Introduction: Am I My Brother's Keeper? (02:37)
Richard D. Heffner welcomes writer and Nobel Peace Prize winner Elie Wiesel. Wiesel references Cain's question to God and believes we have a responsibility to act upon knowledge of global events.
Mass Communication Age (02:57)
Wiesel argues that people are inundated with information about tragic events and lose their ability to react appropriately. He would like his students to choose one event to become involved in; no group should feel marginalized.
Need for Human Presence (04:01)
Heffner would focus on thoughts and ideas during a weekly Sabbath. Wiesel clarifies that religion is personal to him. He references Cain and Abel to show the importance of communication and advocates supporting people when they are suffering.
Drowning Out the World (03:32)
Young people use music devices to ignore their surroundings. Heffner becomes overwhelmed by media information; Wiesel says we must care about human suffering and increase trust and tolerance. Hear why he places others' needs before his own.
Defining our Brothers (04:21)
Wiesel believes the concept of caring for others is becoming scarce; neighbors are increasingly suspicious of one another. He advocates making a difference in one person's life while empathizing with all sufferers in the world.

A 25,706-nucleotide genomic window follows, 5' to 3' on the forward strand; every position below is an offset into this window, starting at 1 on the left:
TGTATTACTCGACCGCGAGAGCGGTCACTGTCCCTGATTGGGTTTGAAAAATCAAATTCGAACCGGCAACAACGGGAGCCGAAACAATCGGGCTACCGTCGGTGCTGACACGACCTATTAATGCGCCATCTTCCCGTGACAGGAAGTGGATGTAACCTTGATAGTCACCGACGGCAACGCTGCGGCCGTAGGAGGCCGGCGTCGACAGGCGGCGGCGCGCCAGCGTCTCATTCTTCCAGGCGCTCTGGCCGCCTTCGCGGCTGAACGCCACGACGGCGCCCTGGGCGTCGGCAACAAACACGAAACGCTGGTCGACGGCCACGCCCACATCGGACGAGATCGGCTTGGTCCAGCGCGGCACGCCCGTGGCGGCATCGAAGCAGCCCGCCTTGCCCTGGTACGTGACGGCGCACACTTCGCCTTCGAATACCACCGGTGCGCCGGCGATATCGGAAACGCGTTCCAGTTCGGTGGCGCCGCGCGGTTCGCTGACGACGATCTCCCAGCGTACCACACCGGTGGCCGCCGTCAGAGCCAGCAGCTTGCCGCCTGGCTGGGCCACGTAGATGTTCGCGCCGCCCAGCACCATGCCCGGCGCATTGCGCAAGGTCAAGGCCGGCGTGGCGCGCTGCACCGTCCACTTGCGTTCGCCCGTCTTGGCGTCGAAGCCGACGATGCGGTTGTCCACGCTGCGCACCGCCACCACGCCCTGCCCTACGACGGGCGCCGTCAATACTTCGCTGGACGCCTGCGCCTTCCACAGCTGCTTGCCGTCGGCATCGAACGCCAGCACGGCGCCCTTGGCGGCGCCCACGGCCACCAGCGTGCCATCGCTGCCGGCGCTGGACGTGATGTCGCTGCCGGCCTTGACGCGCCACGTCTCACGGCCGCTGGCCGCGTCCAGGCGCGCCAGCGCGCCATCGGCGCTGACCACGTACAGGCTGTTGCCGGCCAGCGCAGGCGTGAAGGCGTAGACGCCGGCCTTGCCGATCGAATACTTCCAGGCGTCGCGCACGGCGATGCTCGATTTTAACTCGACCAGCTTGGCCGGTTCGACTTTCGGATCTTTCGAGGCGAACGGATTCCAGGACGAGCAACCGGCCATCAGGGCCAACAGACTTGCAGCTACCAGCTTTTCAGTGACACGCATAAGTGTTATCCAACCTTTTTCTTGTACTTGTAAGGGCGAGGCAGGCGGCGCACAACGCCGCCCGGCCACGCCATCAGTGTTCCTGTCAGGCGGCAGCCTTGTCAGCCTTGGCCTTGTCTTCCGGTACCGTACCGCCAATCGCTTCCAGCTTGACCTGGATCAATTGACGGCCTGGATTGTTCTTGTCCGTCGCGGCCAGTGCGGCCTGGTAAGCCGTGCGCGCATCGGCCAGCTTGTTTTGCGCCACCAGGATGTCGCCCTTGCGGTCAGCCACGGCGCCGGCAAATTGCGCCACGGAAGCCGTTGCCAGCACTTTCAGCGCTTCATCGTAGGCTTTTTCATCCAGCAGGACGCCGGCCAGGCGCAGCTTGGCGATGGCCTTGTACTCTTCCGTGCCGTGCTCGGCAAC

Responses to "Am I My Brother's Keeper?" (02:52)
Wiesel outlines the story of Cain and Abel and interprets it as a lesson that killing another person is to kill one's own brother. Darwin would say caring for others interferes with evolution.
Faces of the Needy (03:33)
Heffner and Wiesel discuss their responses to panhandlers. Wiesel says we are children of Seth—meaning we can be both compassionate and selfish. He tries to bear witness to suffering, but admits he cannot help everyone.
Wiesel advocates helping others through political asylum, wealth, and resources.
Credits: Episode 1: Am I My Brother's Keeper? (00:53)
Credits: Episode 1: Am I My Brother's Keeper?
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